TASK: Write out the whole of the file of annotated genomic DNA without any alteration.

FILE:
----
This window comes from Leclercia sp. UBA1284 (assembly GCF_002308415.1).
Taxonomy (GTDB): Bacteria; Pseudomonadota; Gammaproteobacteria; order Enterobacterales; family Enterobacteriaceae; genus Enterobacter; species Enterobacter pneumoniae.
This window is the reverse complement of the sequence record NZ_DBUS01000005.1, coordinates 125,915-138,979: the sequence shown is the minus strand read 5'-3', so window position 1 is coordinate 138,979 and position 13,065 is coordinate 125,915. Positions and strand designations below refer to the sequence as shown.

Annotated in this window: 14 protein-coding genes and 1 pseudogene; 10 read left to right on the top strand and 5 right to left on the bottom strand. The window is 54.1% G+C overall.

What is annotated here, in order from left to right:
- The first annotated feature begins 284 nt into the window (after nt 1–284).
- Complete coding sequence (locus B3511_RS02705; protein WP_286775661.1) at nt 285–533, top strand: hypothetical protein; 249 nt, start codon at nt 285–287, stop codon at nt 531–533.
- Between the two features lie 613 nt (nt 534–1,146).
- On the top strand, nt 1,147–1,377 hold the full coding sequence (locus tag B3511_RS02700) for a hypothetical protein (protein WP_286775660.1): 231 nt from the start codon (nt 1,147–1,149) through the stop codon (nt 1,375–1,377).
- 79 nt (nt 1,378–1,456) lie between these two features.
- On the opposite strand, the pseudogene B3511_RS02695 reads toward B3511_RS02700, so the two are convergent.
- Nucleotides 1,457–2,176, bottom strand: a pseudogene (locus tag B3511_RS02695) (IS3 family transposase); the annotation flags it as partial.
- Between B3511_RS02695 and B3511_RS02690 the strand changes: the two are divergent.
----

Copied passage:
This window comes from Leclercia sp. UBA1284 (assembly GCF_002308415.1).
Taxonomy (GTDB): Bacteria; Pseudomonadota; Gammaproteobacteria; order Enterobacterales; family Enterobacteriaceae; genus Enterobacter; species Enterobacter pneumoniae.
This window is the reverse complement of the sequence record NZ_DBUS01000005.1, coordinates 125,915-138,979: the sequence shown is the minus strand read 5'-3', so window position 1 is coordinate 138,979 and position 13,065 is coordinate 125,915. Positions and strand designations below refer to the sequence as shown.

Annotated in this window: 14 protein-coding genes and 1 pseudogene; 10 read left to right on the top strand and 5 right to left on the bottom strand. The window is 54.1% G+C overall.

What is annotated here, in order from left to right:
- The first annotated feature begins 284 nt into the window (after nt 1–284).
- Complete coding sequence (locus B3511_RS02705; protein WP_286775661.1) at nt 285–533, top strand: hypothetical protein; 249 nt, start codon at nt 285–287, stop codon at nt 531–533.
- Between the two features lie 613 nt (nt 534–1,146).
- On the top strand, nt 1,147–1,377 hold the full coding sequence (locus tag B3511_RS02700) for a hypothetical protein (protein WP_286775660.1): 231 nt from the start codon (nt 1,147–1,149) through the stop codon (nt 1,375–1,377).
- 79 nt (nt 1,378–1,456) lie between these two features.
- On the opposite strand, the pseudogene B3511_RS02695 reads toward B3511_RS02700, so the two are convergent.
- Nucleotides 1,457–2,176, bottom strand: a pseudogene (locus tag B3511_RS02695) (IS3 family transposase); the annotation flags it as partial.
- Between B3511_RS02695 and B3511_RS02690 the strand changes: the two are divergent.